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Developing programs that could understand written questions


Handwriting recognition machines at the MIT labs
Marvin Minsky Scientist
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I came to MIT in about 1958 or '59 and started teaching in the math department and accumulating these students working on ideas about artificial intelligence. And at that time, the capabilities of... what we call AI Systems – Artificial Intelligence Systems – were pretty limited. And we were working on… most people were working on pedestrian problems like: can you build a program that will scan a picture... most computers didn’t even have a scanner at the time so we, in fact, had to build those optical scanners or use facsimile machines or something like that. And could you build a machine that would recognize a handwritten word like 'and', and 'friend' and 'computer'.

So a number of people were working on just transcribing hand-printed text that wasn’t so hard; hand-written text was harder. Someone discovered that it was easy to read handwritten text if you could record the motion of the pen rather than just scan the picture. There were a couple of MIT professors who noticed that if you looked at the velocity changes of the pen, it was very... comparatively easy to distinguish an M from an N and an O from a U just by the... looking at the speed at which the pen was moving, maybe not even caring which direction it was moving, but just looking at the changes in speed – each letter would have a different profile. So, there were all sorts of strange little discoveries like that.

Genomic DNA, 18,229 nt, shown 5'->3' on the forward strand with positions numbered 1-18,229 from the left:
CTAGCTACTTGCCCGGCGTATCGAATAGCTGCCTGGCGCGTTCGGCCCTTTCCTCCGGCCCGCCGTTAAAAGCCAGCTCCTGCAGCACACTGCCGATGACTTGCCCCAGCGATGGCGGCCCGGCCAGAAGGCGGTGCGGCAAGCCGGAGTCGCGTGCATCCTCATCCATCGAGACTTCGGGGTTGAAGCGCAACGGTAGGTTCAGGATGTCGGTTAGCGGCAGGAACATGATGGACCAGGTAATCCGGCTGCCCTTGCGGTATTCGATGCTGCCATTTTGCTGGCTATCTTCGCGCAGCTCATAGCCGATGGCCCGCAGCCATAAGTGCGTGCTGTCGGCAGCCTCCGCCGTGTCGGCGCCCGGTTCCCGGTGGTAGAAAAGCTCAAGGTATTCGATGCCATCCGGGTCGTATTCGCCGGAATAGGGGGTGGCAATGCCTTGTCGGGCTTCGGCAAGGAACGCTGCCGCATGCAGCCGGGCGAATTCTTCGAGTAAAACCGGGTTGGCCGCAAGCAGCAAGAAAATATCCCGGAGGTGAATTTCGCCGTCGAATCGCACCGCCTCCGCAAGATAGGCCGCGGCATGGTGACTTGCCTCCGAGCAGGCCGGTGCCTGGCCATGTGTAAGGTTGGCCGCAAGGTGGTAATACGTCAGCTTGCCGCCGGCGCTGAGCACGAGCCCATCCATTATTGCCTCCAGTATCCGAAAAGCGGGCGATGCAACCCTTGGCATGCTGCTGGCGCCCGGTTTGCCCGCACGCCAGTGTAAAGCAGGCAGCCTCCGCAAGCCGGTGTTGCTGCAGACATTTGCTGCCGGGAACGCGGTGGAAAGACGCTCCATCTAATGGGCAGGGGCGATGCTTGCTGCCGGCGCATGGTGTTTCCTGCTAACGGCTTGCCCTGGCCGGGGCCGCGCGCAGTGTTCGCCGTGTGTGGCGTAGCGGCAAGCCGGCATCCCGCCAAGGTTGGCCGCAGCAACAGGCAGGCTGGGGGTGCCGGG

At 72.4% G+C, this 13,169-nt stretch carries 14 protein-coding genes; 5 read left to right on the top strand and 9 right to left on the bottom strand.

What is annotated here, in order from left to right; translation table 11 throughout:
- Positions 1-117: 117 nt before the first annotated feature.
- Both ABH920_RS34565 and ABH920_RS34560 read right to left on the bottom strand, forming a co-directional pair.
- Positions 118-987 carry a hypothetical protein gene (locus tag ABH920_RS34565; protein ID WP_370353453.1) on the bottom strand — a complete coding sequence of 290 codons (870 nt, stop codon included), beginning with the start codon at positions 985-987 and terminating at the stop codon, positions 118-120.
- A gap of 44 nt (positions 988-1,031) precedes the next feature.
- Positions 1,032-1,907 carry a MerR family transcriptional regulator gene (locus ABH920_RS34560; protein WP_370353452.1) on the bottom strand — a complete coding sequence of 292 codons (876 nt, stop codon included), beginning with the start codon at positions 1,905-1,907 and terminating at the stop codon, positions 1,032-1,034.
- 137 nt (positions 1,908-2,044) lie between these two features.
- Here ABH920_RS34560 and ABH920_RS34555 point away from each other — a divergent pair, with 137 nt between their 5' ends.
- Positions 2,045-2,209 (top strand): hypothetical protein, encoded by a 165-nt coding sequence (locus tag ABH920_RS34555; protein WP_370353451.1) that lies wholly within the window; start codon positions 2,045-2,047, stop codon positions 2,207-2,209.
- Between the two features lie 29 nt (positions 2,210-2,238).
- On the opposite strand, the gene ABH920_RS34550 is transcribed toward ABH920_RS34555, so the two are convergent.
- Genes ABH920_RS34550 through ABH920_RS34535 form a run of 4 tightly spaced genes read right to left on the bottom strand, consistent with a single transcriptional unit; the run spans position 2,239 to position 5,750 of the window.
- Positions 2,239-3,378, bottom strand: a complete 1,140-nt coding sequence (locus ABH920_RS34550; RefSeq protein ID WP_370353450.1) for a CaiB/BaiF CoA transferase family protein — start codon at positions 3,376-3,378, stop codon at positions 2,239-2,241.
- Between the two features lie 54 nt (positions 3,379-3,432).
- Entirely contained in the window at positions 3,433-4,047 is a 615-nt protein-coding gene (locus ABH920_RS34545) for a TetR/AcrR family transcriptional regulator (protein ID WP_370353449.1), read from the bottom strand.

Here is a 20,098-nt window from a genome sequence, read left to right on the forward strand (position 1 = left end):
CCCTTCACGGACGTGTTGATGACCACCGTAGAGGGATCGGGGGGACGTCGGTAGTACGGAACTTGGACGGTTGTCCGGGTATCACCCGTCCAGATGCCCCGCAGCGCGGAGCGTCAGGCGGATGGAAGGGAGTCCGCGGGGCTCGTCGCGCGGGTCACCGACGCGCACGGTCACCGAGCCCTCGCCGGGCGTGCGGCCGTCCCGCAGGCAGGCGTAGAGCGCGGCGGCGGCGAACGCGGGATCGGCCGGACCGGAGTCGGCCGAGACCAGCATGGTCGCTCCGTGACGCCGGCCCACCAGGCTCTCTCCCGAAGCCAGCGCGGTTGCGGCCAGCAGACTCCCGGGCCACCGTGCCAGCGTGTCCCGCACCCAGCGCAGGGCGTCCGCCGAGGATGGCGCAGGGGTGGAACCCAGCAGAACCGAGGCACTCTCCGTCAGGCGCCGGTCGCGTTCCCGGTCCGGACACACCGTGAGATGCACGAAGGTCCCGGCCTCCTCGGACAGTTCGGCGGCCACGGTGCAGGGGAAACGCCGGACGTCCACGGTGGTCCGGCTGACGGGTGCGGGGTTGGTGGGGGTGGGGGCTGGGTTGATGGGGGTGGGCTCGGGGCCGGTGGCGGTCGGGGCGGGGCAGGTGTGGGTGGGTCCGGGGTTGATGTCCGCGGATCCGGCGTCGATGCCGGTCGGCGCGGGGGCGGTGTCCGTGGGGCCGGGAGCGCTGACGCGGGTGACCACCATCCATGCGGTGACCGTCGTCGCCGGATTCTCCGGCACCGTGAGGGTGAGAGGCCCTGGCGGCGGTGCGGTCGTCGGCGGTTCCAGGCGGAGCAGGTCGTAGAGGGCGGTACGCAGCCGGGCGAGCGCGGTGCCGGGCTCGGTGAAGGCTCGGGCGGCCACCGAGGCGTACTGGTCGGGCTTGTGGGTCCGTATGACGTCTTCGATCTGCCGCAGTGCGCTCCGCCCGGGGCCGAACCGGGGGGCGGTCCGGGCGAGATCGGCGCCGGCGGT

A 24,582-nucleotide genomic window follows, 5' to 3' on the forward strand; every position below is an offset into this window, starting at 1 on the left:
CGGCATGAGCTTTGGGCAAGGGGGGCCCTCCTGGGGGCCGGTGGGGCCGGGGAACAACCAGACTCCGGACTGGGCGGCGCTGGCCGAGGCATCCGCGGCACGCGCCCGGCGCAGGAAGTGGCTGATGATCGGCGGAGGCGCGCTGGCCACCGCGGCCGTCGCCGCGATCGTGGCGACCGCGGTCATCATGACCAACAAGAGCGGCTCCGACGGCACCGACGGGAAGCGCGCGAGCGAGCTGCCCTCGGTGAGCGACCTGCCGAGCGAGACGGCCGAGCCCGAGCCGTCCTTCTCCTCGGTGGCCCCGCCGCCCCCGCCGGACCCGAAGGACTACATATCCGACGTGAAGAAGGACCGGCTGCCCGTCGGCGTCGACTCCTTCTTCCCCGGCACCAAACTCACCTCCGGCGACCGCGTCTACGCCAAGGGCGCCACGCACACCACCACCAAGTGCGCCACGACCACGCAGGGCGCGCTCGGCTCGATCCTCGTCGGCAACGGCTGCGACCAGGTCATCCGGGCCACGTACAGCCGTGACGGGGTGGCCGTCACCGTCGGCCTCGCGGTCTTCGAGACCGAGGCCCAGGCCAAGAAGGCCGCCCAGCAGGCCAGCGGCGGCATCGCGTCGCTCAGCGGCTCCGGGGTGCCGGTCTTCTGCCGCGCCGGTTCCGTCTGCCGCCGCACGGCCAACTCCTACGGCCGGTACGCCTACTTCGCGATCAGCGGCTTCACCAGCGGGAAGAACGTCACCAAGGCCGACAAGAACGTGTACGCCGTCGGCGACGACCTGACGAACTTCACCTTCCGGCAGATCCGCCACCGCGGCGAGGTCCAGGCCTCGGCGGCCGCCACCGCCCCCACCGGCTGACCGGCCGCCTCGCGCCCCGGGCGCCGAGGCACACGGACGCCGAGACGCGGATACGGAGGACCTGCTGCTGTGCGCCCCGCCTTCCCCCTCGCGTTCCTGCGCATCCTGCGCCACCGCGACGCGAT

But for many years, in fact to this day, we don’t have systems that can read handwriting very well. We also worked on trying to recognize words that were spoken, where you’re taking an audio wave form and... that sort of thing. But in our lab... most of these things were happening in a few places around the country, around the world, really, notably England.

Marvin Minsky (1927-2016) was one of the pioneers of the field of Artificial Intelligence, founding the MIT AI lab in 1970. He also made many contributions to the fields of mathematics, cognitive psychology, robotics, optics and computational linguistics. Since the 1950s, he had been attempting to define and explain human cognition, the ideas of which can be found in his two books, The Emotion Machine and The Society of Mind. His many inventions include the first confocal scanning microscope, the first neural network simulator (SNARC) and the first LOGO 'turtle'.

Listeners: Christopher Sykes

Christopher Sykes is a London-based television producer and director who has made a number of documentary films for BBC TV, Channel 4 and PBS.

Tags: MIT, England

Duration: 2 minutes, 47 seconds

Date story recorded: 29-31 Jan 2011

Date story went live: 12 May 2011